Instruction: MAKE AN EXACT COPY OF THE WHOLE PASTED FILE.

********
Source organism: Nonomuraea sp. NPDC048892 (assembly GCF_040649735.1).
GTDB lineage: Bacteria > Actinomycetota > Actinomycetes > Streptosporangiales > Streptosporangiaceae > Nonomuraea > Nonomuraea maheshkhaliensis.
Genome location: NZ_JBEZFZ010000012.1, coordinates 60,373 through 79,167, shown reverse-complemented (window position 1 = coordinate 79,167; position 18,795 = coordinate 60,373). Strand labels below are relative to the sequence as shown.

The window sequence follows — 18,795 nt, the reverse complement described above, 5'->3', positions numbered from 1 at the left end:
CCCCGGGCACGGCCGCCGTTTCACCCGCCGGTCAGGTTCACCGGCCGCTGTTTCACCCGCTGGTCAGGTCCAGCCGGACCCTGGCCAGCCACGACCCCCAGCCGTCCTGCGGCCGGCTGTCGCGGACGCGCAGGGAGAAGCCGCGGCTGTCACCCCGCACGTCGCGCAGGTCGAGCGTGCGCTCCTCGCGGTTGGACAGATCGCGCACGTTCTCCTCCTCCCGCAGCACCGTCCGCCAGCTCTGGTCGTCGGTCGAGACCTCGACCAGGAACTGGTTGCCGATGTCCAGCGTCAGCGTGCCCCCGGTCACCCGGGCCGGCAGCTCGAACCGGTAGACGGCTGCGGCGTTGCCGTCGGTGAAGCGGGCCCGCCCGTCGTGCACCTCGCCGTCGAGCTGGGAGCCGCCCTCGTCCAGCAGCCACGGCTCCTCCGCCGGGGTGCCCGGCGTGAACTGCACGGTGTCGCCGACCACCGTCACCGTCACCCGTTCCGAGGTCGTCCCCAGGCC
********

Source organism: Nonomuraea sp. NPDC048892 (assembly GCF_040649735.1).
GTDB lineage: Bacteria > Actinomycetota > Actinomycetes > Streptosporangiales > Streptosporangiaceae > Nonomuraea > Nonomuraea maheshkhaliensis.
Genome location: NZ_JBEZFZ010000012.1, coordinates 60,373 through 79,167, shown reverse-complemented (window position 1 = coordinate 79,167; position 18,795 = coordinate 60,373). Strand labels below are relative to the sequence as shown.

The window sequence follows — 18,795 nt, the reverse complement described above, 5'->3', positions numbered from 1 at the left end:
CCCCGGGCACGGCCGCCGTTTCACCCGCCGGTCAGGTTCACCGGCCGCTGTTTCACCCGCTGGTCAGGTCCAGCCGGACCCTGGCCAGCCACGACCCCCAGCCGTCCTGCGGCCGGCTGTCGCGGACGCGCAGGGAGAAGCCGCGGCTGTCACCCCGCACGTCGCGCAGGTCGAGCGTGCGCTCCTCGCGGTTGGACAGATCGCGCACGTTCTCCTCCTCCCGCAGCACCGTCCGCCAGCTCTGGTCGTCGGTCGAGACCTCGACCAGGAACTGGTTGCCGATGTCCAGCGTCAGCGTGCCCCCGGTCACCCGGGCCGGCAGCTCGAACCGGTAGACGGCTGCGGCGTTGCCGTCGGTGAAGCGGGCCCGCCCGTCGTGCACCTCGCCGTCGAGCTGGGAGCCGCCCTCGTCCAGCAGCCACGGCTCCTCCGCCGGGGTGCCCGGCGTGAACTGCACGGTGTCGCCGACCACCGTCACCGTCACCCGTTCCGAGGTCGTCCCCAGGCC